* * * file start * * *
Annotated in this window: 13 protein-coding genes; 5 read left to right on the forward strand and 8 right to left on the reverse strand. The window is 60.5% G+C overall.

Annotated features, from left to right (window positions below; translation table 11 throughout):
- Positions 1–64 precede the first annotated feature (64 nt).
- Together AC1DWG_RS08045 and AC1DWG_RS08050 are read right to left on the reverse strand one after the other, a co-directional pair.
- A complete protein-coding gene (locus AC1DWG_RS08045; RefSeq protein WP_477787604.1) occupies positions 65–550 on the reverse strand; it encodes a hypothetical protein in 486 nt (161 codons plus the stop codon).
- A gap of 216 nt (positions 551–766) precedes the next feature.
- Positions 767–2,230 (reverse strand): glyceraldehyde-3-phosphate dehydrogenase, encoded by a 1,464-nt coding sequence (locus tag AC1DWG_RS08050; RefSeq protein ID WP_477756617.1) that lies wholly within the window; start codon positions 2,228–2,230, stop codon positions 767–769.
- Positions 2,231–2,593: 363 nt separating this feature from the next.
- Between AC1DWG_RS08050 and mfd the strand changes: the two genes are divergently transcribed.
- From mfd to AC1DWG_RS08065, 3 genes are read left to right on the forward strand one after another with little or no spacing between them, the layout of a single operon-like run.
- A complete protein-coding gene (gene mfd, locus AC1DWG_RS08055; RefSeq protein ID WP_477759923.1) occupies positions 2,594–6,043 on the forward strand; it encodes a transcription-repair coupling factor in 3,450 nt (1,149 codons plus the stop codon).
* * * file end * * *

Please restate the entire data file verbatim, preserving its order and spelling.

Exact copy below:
Annotated in this window: 13 protein-coding genes; 5 read left to right on the forward strand and 8 right to left on the reverse strand. The window is 60.5% G+C overall.

Annotated features, from left to right (window positions below; translation table 11 throughout):
- Positions 1–64 precede the first annotated feature (64 nt).
- Together AC1DWG_RS08045 and AC1DWG_RS08050 are read right to left on the reverse strand one after the other, a co-directional pair.
- A complete protein-coding gene (locus AC1DWG_RS08045; RefSeq protein WP_477787604.1) occupies positions 65–550 on the reverse strand; it encodes a hypothetical protein in 486 nt (161 codons plus the stop codon).
- A gap of 216 nt (positions 551–766) precedes the next feature.
- Positions 767–2,230 (reverse strand): glyceraldehyde-3-phosphate dehydrogenase, encoded by a 1,464-nt coding sequence (locus tag AC1DWG_RS08050; RefSeq protein ID WP_477756617.1) that lies wholly within the window; start codon positions 2,228–2,230, stop codon positions 767–769.
- Positions 2,231–2,593: 363 nt separating this feature from the next.
- Between AC1DWG_RS08050 and mfd the strand changes: the two genes are divergently transcribed.
- From mfd to AC1DWG_RS08065, 3 genes are read left to right on the forward strand one after another with little or no spacing between them, the layout of a single operon-like run.
- A complete protein-coding gene (gene mfd, locus AC1DWG_RS08055; RefSeq protein ID WP_477759923.1) occupies positions 2,594–6,043 on the forward strand; it encodes a transcription-repair coupling factor in 3,450 nt (1,149 codons plus the stop codon).